Chefs complete Radisson restaurant remake
One chef is on her way from Seattle. Another came via Kalamazoo Valley Community College’s culinary arts program.
The chef in charge of it all was born into and raised in the Greenleaf Hospitality Group kitchen over the past two decades. He never left it, but together they have reimagined it as the replacement for two of Radisson Plaza Hotel’s higher-end dining options.
Opening Jan. 20, Brick and Brine has taken more than two years of work to define a new concept, look, and menu for the former Zazios space — at a time when the COVID economy shook a thriving restaurant scene in downtown.
Alec Durocher, executive chef of restaurants for Greenleaf Hospitality Group, which operates the Radisson, heads a team that includes sous chefs Andrew Carpenter and Lindsey Stillian, chef de cuisine Dan Piotrowicz, and chef de partie Will Fraser.
They created opening signature dishes like the brined fried chicken, the 32-ounce tomahawk ribeye for two, and the seafood platter doused in a Callabrian pepper butter sauce, steaks, chops, and oysters on the half shell — raw or charred.
The former Zazios space was head-to-toe renovated into a modern chophouse feel, with leather club chairs and dark blue banquette seating, and fireplaces. It brings to Kalamazoo an aesthetic that has for years been a fixture in bigger city dining.
The area that was once a large outdoor patio has been enclosed, though the wall of accordion windows along the outer edges will be opened in fair weather, when live music will pour onto the Kalamazoo Mall, said Tim Rayman, CEO of Greenleaf Hospitality Group.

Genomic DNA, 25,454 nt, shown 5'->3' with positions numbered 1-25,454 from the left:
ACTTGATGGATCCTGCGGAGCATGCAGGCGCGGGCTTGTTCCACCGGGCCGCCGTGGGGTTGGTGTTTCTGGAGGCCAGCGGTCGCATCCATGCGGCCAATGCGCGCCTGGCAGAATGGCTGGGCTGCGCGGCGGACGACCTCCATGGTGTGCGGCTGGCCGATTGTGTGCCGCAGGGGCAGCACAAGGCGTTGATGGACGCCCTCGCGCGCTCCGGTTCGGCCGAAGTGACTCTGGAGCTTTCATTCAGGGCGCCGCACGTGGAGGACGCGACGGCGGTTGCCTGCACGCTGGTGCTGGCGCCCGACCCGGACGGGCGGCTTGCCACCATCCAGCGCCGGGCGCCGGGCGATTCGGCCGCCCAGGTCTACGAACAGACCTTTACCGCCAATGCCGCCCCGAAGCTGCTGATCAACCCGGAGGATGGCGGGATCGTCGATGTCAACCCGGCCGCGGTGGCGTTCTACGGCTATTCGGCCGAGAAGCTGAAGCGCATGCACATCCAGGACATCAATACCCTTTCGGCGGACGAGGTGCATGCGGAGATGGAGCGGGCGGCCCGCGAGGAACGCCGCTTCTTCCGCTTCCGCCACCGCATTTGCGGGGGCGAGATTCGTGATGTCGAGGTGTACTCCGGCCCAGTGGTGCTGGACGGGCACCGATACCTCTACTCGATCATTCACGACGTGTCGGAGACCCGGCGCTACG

The bar, once buried at the back of the restaurant, is now a feature up front, just after the entryway and fully-viewable wine cellar. The former Zazios bar space has been chopped up into a private bar and two private dining rooms seating 45 and 14 people, respectively.
The former chef’s table is now a kitchen table seating up to 20 people, enclosed in glass with a direct view and door into the kitchen for private parties, special menus, and interaction with Brick and Brine’s chefs and mixologists.
“People can stand at the window and watch the entire line, and everything that goes into the beautiful chaos that is a high volume kitchen on a Friday night,” Carpenter said.
Fraser and Carpenter have previously worked for Greenleaf restaurants in the Radisson, while Piotrowicz trained in Grand Rapids and moved to Kalamazoo to join Brick and Brine. Stillian is moving here from Seattle and will become one of the only female sous chefs in the area.
Fraser, who retains the title of “pasta guru” from the Zazios days, is crafting pasta dishes that include a mushroom agnolotti, tagliatelle with house-made lemon ricotta, and a homemade Bolognese sauce.
The chefs say they want to bring new techniques to the Kalamazoo dining scene, not just new dishes. Those include wet and dry brining, which will be used on steaks and the restaurant’s signature fried chicken, which will be cooked in a pressure fryer; cooking en sous vide, a French technique in which food is vacuum sealed and cooked at a precise temperature in water; and focusing on seasonal ingredients that take advantage of local vendors and the farmers market.
“Starting a new restaurant is exciting, with unlimited possibilities for greatness through planning, orchestration and refinement,” said Stillian, which is why she is moving from Seattle. She said food has long been a passion that ignites her imagination, and coming to a new restaurant with a new concept is the perfect spot to grow and evolve as a chef.
Bringing Brick and Brine to Life
As executive chef, Durocher oversees all of the Greenleaf dining experiences. It’s a career that he never planned on. It started as a college gig, when he was earning his bachelor’s degree in organizational communication at Western Michigan University. He was hired at Zazios when John Korycki was the head chef.